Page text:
(07-07-2011 12:43 AM)Jon Wrote: If somebody misinterprets Lustig's speech and skips fruit, that's their fault. Lustig specifically says that the problem is fructose far beyond what people consume by eating fruit and without the fiber that cmes with eating fruit. He also says right at the beginning that sugar and hfcs are the same. He points out that the corn syrup lobby makes this argument and they are right. Also, show me the evidence that obesity is linked to lack of activity. There is an arguable correlation (although there isn't really good data on activity levels going far back) but given that increasing activity levels does not correlate with more than nominal weight loss, it's not clear if there is causation. He does cite rodent studies, but there's also plenty of human research as well. Picking and choosing from among the data does nothing.
Okay, show me his applicable research in humans he cites. I must have missed that.
What's his exact point then in your opinion?
To reduce obesity:
- don't drink sugary drinks
- eat more fiber
Of course, I agree. But where is the controversy?
Exercise is relevant (or even critical) in regards to weight maintenance and thus one of the reasons people tend to overeat and get fat. And yeah, it's really healthy + improves body composition on a diet.
Quote:In terms of academic vs in the trenches knowledge, the problem with citing experts "in the trenches" is that there are huge problems with confirmation bias among people actually treating obesity. You have to look at academic studies to parse out which ones work. And those studies show that calorie unrestricted, low carbohydrate diets do as well as or better than calorie restricted diets in termms of weight loss and cardiovascular risk factors. The results aren't overwhelmingly impressive with low carb diets either. The reality is nobody has come up with a diet that 1) most people follow and 2) can eliminate obesity in most people who follow it.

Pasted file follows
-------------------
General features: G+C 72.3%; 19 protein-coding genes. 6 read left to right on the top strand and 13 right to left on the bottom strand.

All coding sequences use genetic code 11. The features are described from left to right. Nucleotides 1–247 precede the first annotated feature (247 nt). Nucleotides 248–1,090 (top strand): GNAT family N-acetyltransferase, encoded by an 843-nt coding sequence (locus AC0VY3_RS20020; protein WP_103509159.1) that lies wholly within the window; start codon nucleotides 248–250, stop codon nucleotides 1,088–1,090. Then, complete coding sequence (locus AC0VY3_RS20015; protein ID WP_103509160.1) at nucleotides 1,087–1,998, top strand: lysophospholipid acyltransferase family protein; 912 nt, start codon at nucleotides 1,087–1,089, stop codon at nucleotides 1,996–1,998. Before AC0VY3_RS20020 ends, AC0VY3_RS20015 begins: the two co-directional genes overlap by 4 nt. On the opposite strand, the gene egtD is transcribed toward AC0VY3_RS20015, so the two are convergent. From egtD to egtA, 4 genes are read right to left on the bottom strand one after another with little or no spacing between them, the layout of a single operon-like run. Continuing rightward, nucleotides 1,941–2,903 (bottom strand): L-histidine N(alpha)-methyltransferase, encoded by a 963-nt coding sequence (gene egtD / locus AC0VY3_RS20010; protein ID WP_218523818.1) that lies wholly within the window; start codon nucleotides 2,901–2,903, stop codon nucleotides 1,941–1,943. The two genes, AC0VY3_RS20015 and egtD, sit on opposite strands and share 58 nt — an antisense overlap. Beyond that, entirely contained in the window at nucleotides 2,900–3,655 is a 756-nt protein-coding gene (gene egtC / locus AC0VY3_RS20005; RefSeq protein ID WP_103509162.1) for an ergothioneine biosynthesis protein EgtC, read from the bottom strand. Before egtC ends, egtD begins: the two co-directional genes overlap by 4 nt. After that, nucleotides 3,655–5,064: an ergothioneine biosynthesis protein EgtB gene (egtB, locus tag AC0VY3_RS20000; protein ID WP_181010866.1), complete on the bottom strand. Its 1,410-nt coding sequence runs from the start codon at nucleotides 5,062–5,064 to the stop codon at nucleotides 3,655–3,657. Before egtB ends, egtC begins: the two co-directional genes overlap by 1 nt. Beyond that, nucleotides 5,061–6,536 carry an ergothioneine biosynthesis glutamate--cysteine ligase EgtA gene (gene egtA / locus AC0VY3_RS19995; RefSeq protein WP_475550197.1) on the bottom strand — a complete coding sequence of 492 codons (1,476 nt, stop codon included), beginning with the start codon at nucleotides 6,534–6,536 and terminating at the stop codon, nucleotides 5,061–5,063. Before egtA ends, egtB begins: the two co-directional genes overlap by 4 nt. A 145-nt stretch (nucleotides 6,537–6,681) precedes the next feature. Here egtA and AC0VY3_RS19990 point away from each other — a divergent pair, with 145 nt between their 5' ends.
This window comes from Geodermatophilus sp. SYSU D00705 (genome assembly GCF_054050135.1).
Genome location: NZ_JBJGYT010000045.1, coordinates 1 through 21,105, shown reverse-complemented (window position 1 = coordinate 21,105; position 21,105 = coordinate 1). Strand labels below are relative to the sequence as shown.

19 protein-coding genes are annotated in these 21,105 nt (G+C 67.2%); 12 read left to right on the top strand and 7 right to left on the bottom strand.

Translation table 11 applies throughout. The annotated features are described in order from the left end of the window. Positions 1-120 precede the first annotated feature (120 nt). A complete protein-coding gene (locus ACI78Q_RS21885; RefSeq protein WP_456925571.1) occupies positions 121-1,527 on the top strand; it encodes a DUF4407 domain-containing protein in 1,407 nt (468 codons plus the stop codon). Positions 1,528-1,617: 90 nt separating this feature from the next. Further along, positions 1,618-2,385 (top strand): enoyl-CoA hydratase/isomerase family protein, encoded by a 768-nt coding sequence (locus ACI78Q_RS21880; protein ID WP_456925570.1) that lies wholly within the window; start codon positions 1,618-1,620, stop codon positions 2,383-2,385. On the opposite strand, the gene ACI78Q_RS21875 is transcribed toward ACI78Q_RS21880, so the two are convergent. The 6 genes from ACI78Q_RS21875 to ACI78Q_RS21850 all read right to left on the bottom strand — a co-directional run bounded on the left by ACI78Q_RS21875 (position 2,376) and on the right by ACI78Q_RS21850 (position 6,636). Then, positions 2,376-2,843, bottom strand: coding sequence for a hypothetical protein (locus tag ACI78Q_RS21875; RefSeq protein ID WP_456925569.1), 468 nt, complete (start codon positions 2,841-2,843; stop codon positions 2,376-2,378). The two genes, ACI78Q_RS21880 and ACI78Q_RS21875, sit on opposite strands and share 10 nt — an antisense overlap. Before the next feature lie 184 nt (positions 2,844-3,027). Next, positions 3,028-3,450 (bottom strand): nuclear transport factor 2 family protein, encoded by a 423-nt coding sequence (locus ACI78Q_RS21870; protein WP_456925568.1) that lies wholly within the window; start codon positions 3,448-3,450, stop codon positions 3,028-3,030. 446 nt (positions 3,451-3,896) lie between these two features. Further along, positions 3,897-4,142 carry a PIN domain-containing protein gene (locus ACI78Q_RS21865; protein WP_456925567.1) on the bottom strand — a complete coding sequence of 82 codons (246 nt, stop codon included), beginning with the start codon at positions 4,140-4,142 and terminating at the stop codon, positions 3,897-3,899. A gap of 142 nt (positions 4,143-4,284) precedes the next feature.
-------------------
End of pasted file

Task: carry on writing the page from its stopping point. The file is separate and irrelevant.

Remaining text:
Well, why is fructose responsible for the obesity problem, if consumption in most cases stays below the "danger" threshold of 50g or even 100g for most people? It's just not relevant and leads people to focus on something that just doesn't matter. There are some benefits to a low fat diet as well (sometimes higher HDL, lower ldl than low carb), sometimes better adherence. And you don't have to go to the extremes; you can do a moderate carb, moderate fat diet as well. Lipids always improve on a diet (see twinkie guy as well). But the jury is still out on how useful blood lipids are anyway; they are looking for specific lipoproteins ATM.
Bottom line is, just do what works better for you (which will likely change as BF drops). For many a moderate approach works best, the fatter you are, the more lower carbs tend to be helpful.
I never said in the trenches vs. academic. I said "+". It's about combining those and using the scientific method to find out what really works. As you said.
The main problem as you pointed out is compliance/adherence. It's hard to change. It will likely be solved by drugs for many. There just isn't a magic pill (yet).
I just don't understand where you see the controversy then?